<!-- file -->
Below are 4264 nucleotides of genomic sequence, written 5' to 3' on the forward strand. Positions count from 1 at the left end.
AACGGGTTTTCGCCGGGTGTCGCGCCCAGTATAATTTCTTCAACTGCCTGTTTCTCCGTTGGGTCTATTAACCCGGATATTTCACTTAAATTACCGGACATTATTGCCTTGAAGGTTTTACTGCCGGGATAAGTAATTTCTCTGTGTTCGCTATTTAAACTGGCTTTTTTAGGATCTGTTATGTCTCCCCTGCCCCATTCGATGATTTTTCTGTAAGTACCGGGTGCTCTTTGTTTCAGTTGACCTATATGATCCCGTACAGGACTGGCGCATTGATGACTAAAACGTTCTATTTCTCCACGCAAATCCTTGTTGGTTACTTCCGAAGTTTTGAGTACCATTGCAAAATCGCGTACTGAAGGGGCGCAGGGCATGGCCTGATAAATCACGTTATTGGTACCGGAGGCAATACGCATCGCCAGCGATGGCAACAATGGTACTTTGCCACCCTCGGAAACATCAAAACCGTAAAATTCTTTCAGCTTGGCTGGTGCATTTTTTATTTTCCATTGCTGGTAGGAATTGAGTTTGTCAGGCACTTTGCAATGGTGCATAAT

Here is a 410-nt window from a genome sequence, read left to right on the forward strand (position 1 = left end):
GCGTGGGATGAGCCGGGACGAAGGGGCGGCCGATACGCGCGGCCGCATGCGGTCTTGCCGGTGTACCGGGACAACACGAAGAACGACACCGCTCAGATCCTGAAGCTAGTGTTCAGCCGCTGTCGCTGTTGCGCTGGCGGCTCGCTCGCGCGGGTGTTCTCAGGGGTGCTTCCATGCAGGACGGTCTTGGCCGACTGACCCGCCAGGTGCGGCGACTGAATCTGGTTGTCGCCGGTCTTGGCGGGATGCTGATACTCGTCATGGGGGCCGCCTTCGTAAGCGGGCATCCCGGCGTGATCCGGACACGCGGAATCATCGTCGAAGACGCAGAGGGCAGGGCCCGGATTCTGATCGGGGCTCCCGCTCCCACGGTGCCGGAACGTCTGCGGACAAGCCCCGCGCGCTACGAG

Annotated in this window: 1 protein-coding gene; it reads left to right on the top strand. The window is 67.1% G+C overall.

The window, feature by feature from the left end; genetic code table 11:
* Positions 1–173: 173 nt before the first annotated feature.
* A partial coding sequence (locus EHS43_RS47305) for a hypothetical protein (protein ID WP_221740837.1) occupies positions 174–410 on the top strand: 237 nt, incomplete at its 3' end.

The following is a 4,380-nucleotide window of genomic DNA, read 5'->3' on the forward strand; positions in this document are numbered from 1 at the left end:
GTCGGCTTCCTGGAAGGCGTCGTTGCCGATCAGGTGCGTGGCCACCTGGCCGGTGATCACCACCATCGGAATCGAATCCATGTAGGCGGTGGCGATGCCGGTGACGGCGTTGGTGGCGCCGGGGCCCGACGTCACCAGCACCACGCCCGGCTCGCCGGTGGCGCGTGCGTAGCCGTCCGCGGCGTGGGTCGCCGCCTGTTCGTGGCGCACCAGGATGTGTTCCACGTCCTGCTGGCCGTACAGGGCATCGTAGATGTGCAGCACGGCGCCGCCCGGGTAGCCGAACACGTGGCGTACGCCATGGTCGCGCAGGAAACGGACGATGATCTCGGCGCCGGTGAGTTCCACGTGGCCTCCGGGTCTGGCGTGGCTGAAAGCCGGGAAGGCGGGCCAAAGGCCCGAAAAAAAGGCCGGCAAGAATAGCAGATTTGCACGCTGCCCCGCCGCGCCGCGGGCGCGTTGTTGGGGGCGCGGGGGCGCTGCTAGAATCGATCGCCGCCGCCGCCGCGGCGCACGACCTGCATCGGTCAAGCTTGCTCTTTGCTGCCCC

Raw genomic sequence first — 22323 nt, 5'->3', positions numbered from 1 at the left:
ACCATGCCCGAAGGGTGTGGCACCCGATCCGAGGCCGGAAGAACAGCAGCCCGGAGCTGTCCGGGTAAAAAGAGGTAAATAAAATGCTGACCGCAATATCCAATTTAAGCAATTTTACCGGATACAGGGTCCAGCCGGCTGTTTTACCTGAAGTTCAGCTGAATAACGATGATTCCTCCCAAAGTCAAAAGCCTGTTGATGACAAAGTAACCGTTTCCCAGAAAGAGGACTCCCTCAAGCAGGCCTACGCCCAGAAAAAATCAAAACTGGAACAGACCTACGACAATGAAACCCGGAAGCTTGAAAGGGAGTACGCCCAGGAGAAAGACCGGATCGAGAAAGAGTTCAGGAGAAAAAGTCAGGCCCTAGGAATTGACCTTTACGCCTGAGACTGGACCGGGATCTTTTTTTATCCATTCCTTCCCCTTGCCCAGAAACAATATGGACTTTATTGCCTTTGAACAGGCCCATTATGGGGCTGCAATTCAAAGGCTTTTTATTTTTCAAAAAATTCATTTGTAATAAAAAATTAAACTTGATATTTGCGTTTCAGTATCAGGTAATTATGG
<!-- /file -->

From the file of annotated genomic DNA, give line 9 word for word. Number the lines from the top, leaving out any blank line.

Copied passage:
The following is a 4,380-nucleotide window of genomic DNA, read 5'->3' on the forward strand; positions in this document are numbered from 1 at the left end: